Release The Pace Giraffe: The Chronicle of RAAM Rookie Steve Born and His Novice Crew in the 1988 Race Across AMerica
Author: D.C. Born
Book review by Chris Kostman
Originally published in ULTRA Cycling, Spring 1993
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Several excellent books have been published which detail the trials and tribulations of various RAAMs, and all by an actual competitor in the event. However most of the other books have only a few chapters on the RAAM experience, Franz Spilauer's German language volumes being the exception. Release the Pace Giraffe, then, is a welcome addition to the RAAM library, for it sheds light on every agonizing detail that goes into qualifying and training for a RAAM and then actually doing the race. The book is also unique in that it is written from the perspective of the rider's father and crew chief. D.C. Born is the father of Steve Born, who placed 9th as a rookie in the 1988 RAAM from San Francisco to Washington D.C. This book details that effort.
And detail it does, for the reader is lead cross-country with Team Born every step of the way. One learns how the route book is read, about the strategies for sleep breaks, crew rotation schedules, and nutrition. Most entertaining are D.C's vivid snapshots of life along the RAAM route. The book chronicles, then, not only the RAAM but a journey into the very soul of Americana. Both stories are absolutely fascinating, evoking images of supreme human achievement both on the bike and off. It's heart-warming, even uplifting, to learn about Team Born and the lands that they pass through with the RAAM. The story makes the reader love the race, the country that is its arena, and the dedication of the spirit that are the hallmark of both.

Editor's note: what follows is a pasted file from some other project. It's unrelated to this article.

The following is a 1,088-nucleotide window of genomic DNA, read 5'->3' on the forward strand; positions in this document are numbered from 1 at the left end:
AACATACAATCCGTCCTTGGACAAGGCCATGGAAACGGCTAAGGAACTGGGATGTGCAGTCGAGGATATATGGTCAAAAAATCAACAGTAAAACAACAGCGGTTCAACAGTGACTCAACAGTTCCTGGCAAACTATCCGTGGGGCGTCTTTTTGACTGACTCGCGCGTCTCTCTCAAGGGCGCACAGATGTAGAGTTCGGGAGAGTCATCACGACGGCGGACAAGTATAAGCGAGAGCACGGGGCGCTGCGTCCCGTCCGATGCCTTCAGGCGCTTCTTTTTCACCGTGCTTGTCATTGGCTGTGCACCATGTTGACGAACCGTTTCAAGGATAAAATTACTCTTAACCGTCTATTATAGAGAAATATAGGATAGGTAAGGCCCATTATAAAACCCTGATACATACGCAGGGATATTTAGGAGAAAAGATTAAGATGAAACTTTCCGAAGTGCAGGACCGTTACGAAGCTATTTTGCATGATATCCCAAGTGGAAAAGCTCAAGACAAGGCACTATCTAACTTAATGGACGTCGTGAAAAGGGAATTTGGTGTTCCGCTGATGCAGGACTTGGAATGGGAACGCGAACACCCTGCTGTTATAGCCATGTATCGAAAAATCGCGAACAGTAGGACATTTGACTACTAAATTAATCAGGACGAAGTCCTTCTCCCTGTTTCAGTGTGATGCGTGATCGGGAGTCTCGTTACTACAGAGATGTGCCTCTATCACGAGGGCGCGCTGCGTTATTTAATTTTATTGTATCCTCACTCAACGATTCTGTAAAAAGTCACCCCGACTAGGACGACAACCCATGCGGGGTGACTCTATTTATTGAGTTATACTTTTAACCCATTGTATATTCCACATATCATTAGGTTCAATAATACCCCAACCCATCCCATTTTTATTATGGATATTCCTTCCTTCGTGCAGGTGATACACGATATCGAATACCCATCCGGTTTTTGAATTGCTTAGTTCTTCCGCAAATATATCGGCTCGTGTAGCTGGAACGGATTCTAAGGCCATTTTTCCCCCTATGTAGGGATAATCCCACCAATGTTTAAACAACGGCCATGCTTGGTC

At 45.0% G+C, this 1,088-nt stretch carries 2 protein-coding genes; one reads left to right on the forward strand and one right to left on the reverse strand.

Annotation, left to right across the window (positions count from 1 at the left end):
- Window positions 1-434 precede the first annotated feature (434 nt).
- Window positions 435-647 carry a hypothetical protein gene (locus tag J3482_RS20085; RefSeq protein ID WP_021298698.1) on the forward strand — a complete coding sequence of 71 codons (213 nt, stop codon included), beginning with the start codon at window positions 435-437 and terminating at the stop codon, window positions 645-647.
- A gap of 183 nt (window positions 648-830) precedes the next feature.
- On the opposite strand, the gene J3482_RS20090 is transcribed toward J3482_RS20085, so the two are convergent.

My few gripes are the somewhat overly detailed narrative style, the references to most of the other racers by number and not name, and the lack of photos. But those are small complaints at best and the book is a fine first effort for a rookie author. The unreleased sequel, which details Team Born's efforts in the 1991 RAAM, promises to address these gripes and then some. I can't wait to get a copy.
As for that unique title, well, you'll have to read the book to find out what it means.
Order from D.C. Born P.O. Box 3603 Sunriver, OR 97707 $14.95, including S&H and tax. 493 pages, paperback.
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